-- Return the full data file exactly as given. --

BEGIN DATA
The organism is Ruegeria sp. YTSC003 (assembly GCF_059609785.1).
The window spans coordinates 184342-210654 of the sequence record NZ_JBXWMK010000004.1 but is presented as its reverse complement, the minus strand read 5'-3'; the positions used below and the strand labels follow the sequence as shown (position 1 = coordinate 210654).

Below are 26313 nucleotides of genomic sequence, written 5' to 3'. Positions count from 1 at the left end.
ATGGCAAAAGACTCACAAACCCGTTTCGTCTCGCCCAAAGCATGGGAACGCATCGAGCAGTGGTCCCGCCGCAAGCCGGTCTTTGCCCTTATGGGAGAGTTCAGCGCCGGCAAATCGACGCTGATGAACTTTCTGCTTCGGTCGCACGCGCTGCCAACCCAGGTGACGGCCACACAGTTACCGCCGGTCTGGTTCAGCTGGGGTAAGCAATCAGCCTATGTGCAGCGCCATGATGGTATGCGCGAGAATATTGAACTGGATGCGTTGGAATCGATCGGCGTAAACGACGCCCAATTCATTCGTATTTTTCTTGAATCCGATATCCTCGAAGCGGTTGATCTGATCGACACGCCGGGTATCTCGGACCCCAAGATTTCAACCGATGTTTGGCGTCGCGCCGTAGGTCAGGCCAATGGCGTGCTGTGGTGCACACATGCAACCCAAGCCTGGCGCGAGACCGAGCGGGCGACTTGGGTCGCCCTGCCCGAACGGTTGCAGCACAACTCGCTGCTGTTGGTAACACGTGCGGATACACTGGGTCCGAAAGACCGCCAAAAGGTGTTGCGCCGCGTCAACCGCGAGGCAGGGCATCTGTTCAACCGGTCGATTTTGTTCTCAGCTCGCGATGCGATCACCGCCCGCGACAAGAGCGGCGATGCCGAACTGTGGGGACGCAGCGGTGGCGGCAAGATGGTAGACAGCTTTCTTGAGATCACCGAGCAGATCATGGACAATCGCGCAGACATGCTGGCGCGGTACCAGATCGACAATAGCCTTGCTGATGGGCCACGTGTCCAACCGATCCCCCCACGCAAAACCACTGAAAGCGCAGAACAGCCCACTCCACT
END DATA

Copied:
The organism is Ruegeria sp. YTSC003 (assembly GCF_059609785.1).
The window spans coordinates 184342-210654 of the sequence record NZ_JBXWMK010000004.1 but is presented as its reverse complement, the minus strand read 5'-3'; the positions used below and the strand labels follow the sequence as shown (position 1 = coordinate 210654).

Below are 26313 nucleotides of genomic sequence, written 5' to 3'. Positions count from 1 at the left end.
ATGGCAAAAGACTCACAAACCCGTTTCGTCTCGCCCAAAGCATGGGAACGCATCGAGCAGTGGTCCCGCCGCAAGCCGGTCTTTGCCCTTATGGGAGAGTTCAGCGCCGGCAAATCGACGCTGATGAACTTTCTGCTTCGGTCGCACGCGCTGCCAACCCAGGTGACGGCCACACAGTTACCGCCGGTCTGGTTCAGCTGGGGTAAGCAATCAGCCTATGTGCAGCGCCATGATGGTATGCGCGAGAATATTGAACTGGATGCGTTGGAATCGATCGGCGTAAACGACGCCCAATTCATTCGTATTTTTCTTGAATCCGATATCCTCGAAGCGGTTGATCTGATCGACACGCCGGGTATCTCGGACCCCAAGATTTCAACCGATGTTTGGCGTCGCGCCGTAGGTCAGGCCAATGGCGTGCTGTGGTGCACACATGCAACCCAAGCCTGGCGCGAGACCGAGCGGGCGACTTGGGTCGCCCTGCCCGAACGGTTGCAGCACAACTCGCTGCTGTTGGTAACACGTGCGGATACACTGGGTCCGAAAGACCGCCAAAAGGTGTTGCGCCGCGTCAACCGCGAGGCAGGGCATCTGTTCAACCGGTCGATTTTGTTCTCAGCTCGCGATGCGATCACCGCCCGCGACAAGAGCGGCGATGCCGAACTGTGGGGACGCAGCGGTGGCGGCAAGATGGTAGACAGCTTTCTTGAGATCACCGAGCAGATCATGGACAATCGCGCAGACATGCTGGCGCGGTACCAGATCGACAATAGCCTTGCTGATGGGCCACGTGTCCAACCGATCCCCCCACGCAAAACCACTGAAAGCGCAGAACAGCCCACTCCACT